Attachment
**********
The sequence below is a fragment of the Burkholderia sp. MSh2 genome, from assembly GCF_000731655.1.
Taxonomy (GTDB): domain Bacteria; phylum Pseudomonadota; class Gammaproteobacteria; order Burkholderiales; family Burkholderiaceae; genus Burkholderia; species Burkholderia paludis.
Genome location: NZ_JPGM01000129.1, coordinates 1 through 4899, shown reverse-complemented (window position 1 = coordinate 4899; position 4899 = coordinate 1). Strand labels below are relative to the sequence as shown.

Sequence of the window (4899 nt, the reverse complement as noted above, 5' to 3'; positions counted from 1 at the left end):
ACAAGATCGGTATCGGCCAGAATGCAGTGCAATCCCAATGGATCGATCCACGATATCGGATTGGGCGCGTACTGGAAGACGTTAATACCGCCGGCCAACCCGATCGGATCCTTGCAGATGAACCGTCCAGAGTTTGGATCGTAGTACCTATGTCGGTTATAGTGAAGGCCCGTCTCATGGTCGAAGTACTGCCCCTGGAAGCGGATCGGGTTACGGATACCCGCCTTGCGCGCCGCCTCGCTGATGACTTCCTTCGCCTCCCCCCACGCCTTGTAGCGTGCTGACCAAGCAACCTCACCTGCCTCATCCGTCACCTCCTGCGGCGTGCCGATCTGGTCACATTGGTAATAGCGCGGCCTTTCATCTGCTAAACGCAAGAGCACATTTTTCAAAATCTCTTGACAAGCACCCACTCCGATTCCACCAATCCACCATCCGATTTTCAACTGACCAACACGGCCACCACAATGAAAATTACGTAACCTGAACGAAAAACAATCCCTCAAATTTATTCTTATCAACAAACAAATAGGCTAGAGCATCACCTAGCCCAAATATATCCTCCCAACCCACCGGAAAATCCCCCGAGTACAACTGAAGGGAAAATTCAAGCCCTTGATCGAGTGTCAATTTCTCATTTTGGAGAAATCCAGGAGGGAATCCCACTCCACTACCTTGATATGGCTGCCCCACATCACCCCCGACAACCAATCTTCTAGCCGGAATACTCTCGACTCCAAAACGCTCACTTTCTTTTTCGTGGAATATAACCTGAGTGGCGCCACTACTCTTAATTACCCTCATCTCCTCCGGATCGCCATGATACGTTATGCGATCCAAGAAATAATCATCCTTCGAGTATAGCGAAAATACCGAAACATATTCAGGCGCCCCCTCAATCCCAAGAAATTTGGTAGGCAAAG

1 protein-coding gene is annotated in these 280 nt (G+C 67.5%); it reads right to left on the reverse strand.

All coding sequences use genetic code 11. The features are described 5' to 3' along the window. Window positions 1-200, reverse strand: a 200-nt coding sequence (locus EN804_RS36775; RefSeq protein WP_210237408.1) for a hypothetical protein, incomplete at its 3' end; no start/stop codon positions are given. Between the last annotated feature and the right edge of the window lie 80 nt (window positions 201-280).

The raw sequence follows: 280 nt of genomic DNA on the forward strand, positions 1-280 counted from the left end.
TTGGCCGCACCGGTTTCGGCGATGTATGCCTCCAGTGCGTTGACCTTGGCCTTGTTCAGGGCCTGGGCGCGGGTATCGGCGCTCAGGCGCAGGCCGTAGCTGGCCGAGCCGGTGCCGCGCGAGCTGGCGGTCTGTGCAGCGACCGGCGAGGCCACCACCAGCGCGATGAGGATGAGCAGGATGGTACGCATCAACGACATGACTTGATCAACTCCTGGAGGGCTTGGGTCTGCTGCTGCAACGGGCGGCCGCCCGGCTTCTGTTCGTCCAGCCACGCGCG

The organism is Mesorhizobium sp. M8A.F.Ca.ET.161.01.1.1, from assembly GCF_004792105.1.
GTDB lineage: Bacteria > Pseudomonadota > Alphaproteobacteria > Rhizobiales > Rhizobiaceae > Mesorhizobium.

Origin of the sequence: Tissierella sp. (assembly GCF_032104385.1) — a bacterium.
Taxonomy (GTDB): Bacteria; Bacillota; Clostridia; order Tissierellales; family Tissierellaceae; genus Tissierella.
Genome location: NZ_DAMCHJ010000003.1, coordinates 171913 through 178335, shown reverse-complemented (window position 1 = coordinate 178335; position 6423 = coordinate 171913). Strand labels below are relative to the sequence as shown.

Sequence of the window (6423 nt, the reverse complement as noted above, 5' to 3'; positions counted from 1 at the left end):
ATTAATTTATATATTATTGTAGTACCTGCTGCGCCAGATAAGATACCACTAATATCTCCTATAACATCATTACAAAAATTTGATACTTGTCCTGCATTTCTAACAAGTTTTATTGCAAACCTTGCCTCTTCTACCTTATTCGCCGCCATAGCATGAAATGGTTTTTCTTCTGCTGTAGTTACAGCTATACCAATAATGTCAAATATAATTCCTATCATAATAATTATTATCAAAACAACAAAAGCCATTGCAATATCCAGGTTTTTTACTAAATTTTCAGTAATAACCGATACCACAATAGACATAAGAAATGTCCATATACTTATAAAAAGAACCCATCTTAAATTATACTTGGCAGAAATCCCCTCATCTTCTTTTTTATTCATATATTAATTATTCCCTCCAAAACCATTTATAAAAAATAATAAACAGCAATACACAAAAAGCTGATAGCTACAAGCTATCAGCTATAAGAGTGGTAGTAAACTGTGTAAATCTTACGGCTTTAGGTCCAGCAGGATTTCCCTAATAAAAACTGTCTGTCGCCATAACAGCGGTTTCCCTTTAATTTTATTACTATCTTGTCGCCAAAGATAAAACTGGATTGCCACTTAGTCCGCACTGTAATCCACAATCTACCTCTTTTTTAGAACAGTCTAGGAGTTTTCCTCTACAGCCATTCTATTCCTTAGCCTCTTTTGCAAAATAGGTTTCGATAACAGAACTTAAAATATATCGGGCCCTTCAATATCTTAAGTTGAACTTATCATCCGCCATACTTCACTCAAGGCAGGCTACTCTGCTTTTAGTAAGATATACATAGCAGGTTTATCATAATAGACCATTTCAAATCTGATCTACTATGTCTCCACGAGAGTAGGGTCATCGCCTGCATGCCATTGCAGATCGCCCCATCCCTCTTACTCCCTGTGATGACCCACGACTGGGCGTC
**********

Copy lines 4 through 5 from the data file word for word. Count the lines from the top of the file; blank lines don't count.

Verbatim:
Sequence of the window (4899 nt, the reverse complement as noted above, 5' to 3'; positions counted from 1 at the left end):
ACAAGATCGGTATCGGCCAGAATGCAGTGCAATCCCAATGGATCGATCCACGATATCGGATTGGGCGCGTACTGGAAGACGTTAATACCGCCGGCCAACCCGATCGGATCCTTGCAGATGAACCGTCCAGAGTTTGGATCGTAGTACCTATGTCGGTTATAGTGAAGGCCCGTCTCATGGTCGAAGTACTGCCCCTGGAAGCGGATCGGGTTACGGATACCCGCCTTGCGCGCCGCCTCGCTGATGACTTCCTTCGCCTCCCCCCACGCCTTGTAGCGTGCTGACCAAGCAACCTCACCTGCCTCATCCGTCACCTCCTGCGGCGTGCCGATCTGGTCACATTGGTAATAGCGCGGCCTTTCATCTGCTAAACGCAAGAGCACATTTTTCAAAATCTCTTGACAAGCACCCACTCCGATTCCACCAATCCACCATCCGATTTTCAACTGACCAACACGGCCACCACAATGAAAATTACGTAACCTGAACGAAAAACAATCCCTCAAATTTATTCTTATCAACAAACAAATAGGCTAGAGCATCACCTAGCCCAAATATATCCTCCCAACCCACCGGAAAATCCCCCGAGTACAACTGAAGGGAAAATTCAAGCCCTTGATCGAGTGTCAATTTCTCATTTTGGAGAAATCCAGGAGGGAATCCCACTCCACTACCTTGATATGGCTGCCCCACATCACCCCCGACAACCAATCTTCTAGCCGGAATACTCTCGACTCCAAAACGCTCACTTTCTTTTTCGTGGAATATAACCTGAGTGGCGCCACTACTCTTAATTACCCTCATCTCCTCCGGATCGCCATGATACGTTATGCGATCCAAGAAATAATCATCCTTCGAGTATAGCGAAAATACCGAAACATATTCAGGCGCCCCCTCAATCCCAAGAAATTTGGTAGGCAAAG